We were wild camping over the weekend so spent a fair bit of time scouring for campsites and then looking for somewhere to shower the following day, but it was much more fun that being stuck in the fairly nasty caravan parks that characterise the Scottish countryside.
We reached the coast at Findhorn and had some great seafood in the village before checking out the hippies at the Findhorn Foundation. We then tootled east looking for a place to camp via a series of picturesque villages. We ended up in an isolated car park on the outskirts of Lossiemouth, with the benefits of the facilities at the yacht club nearby. After a sunset dinner we briefly visited the local bar before retiring in the face of a scary metal band at full volume. Our sense of isolation was broken at about 6 am by a steady trickle of golfers arriving for an early morning round so that by the time we were up we were completely surrounded!
East of Lossimouth the scenery became even more spectacular with tiny fishing villages clinging to precipitously to the base of steep cliffs. Partiuclar favourites were Portsoy with fantanstic old warehouses by the harbour, the incredibly tiny Crovie where the space at the base of the cliffs is only just wide enough for the smattering of houses and can only be accessed by foot, and our finishing point Pennan the star of 80’s scottish classic Local Hero.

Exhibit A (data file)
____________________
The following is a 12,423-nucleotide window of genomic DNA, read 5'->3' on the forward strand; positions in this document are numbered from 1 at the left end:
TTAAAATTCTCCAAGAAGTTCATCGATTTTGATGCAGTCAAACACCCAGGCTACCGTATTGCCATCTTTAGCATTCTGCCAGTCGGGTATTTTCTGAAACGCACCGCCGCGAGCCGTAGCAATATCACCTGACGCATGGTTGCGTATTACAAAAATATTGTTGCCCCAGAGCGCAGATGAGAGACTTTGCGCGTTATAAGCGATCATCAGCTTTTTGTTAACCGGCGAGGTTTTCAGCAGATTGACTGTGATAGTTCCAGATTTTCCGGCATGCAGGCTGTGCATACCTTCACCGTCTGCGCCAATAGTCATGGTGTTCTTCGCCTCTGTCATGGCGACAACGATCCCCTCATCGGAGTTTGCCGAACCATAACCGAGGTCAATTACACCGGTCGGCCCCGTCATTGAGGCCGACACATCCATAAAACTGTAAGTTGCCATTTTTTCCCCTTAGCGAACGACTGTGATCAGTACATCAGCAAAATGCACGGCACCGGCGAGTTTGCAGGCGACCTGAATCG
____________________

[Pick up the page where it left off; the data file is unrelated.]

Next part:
Our first test of Oswald’s camping abilities was successful if a little disorganized. Taking off after work on a Friday without proper preparation was our first mistake, as was not practicing our packing – we spent a large proportion of the weekend rifling through the cupboards for the thing we needed for that particular Oswald transformation.
We were headed to the Borders region in Scotland’s south east. We had never been past Edinburgh before, except taking in the fantastic coastal views from the (about to be nationalised) East Coast Mainline but had heard some great recommendations for the region.
On the Friday night we made it as far as St Abbs, descending into the misty harbour to wild camp after a late dinner at the pub in Coldringham at the top of the cliffs that line this coast. As it is a diving centre there were even free showers – a deluxe setup for wild capervan camping.